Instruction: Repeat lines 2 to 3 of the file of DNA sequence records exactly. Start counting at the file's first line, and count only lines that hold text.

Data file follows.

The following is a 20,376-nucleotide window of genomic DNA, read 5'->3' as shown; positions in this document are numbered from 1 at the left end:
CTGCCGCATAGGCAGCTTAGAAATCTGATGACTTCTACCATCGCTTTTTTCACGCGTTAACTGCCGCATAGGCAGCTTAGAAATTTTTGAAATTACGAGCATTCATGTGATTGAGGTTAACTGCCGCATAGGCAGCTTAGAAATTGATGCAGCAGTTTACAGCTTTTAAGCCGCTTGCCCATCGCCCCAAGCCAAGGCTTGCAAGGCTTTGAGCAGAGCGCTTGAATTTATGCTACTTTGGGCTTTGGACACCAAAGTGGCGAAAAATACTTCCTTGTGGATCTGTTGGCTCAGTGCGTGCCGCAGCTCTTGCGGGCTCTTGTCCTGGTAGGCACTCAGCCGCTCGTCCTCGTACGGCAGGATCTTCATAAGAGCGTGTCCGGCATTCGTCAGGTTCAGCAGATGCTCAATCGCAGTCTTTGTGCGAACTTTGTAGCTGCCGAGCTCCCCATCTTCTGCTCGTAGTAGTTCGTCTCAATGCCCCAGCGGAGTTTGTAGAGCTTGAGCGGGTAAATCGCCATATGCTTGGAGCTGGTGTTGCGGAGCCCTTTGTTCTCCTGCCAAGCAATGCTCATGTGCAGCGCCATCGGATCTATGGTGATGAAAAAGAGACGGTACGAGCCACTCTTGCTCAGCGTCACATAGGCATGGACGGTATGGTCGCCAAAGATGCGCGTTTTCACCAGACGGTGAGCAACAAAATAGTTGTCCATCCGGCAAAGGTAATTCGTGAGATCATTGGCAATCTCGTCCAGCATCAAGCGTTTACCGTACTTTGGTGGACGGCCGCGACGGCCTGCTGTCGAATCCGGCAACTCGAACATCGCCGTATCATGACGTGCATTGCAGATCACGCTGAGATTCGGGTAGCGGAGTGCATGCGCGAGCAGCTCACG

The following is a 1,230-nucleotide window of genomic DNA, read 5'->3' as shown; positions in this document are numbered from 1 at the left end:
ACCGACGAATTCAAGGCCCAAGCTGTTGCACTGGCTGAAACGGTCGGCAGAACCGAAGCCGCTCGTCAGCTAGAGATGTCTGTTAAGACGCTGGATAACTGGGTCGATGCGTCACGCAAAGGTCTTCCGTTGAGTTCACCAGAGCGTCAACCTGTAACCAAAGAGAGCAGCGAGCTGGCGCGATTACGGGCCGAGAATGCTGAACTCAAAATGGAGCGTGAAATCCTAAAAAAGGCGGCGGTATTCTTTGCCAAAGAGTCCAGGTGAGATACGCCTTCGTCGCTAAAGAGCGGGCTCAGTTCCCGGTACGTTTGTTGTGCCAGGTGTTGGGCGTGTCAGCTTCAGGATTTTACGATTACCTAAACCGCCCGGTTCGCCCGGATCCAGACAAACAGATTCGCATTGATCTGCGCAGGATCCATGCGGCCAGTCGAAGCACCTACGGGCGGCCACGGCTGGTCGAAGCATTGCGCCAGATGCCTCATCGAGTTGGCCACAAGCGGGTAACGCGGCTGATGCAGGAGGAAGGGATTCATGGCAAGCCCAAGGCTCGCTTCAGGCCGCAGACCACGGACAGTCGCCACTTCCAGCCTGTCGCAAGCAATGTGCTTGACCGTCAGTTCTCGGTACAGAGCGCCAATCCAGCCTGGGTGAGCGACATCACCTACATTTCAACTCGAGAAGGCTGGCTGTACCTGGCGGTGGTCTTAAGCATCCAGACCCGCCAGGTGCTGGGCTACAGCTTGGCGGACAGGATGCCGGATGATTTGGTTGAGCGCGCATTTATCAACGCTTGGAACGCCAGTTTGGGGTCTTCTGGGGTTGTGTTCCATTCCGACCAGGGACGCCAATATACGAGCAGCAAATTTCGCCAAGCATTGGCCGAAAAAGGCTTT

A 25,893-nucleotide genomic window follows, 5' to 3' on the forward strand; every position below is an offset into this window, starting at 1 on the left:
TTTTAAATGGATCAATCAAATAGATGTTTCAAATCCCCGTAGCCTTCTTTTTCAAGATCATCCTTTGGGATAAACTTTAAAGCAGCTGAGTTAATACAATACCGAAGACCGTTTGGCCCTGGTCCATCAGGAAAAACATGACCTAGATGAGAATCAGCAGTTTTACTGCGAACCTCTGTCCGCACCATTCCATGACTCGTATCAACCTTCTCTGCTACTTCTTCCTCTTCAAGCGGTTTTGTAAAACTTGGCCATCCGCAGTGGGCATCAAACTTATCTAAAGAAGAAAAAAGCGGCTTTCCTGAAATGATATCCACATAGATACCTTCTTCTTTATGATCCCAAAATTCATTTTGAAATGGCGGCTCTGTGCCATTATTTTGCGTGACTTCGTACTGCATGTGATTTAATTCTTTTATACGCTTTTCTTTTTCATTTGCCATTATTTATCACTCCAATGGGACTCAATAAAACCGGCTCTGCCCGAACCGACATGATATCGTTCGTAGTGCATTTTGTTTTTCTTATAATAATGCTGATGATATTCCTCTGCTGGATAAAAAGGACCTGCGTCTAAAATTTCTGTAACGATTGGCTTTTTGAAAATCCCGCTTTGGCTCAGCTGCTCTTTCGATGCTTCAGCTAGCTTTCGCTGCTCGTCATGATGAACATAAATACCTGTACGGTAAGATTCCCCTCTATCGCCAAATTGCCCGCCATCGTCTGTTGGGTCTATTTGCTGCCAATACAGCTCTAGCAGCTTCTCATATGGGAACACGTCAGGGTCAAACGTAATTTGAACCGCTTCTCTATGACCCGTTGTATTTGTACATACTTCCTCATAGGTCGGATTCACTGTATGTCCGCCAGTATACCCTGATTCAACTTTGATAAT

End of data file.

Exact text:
CTGCCGCATAGGCAGCTTAGAAATCTGATGACTTCTACCATCGCTTTTTTCACGCGTTAACTGCCGCATAGGCAGCTTAGAAATTTTTGAAATTACGAGCATTCATGTGATTGAGGTTAACTGCCGCATAGGCAGCTTAGAAATTGATGCAGCAGTTTACAGCTTTTAAGCCGCTTGCCCATCGCCCCAAGCCAAGGCTTGCAAGGCTTTGAGCAGAGCGCTTGAATTTATGCTACTTTGGGCTTTGGACACCAAAGTGGCGAAAAATACTTCCTTGTGGATCTGTTGGCTCAGTGCGTGCCGCAGCTCTTGCGGGCTCTTGTCCTGGTAGGCACTCAGCCGCTCGTCCTCGTACGGCAGGATCTTCATAAGAGCGTGTCCGGCATTCGTCAGGTTCAGCAGATGCTCAATCGCAGTCTTTGTGCGAACTTTGTAGCTGCCGAGCTCCCCATCTTCTGCTCGTAGTAGTTCGTCTCAATGCCCCAGCGGAGTTTGTAGAGCTTGAGCGGGTAAATCGCCATATGCTTGGAGCTGGTGTTGCGGAGCCCTTTGTTCTCCTGCCAAGCAATGCTCATGTGCAGCGCCATCGGATCTATGGTGATGAAAAAGAGACGGTACGAGCCACTCTTGCTCAGCGTCACATAGGCATGGACGGTATGGTCGCCAAAGATGCGCGTTTTCACCAGACGGTGAGCAACAAAATAGTTGTCCATCCGGCAAAGGTAATTCGTGAGATCATTGGCAATCTCGTCCAGCATCAAGCGTTTACCGTACTTTGGTGGACGGCCGCGACGGCCTGCTGTCGAATCCGGCAACTCGAACATCGCCGTATCATGACGTGCATTGCAGATCACGCTGAGATTCGGGTAGCGGAGTGCATGCGCGAGCAGCTCACG

The following is a 1,230-nucleotide window of genomic DNA, read 5'->3' as shown; positions in this document are numbered from 1 at the left end: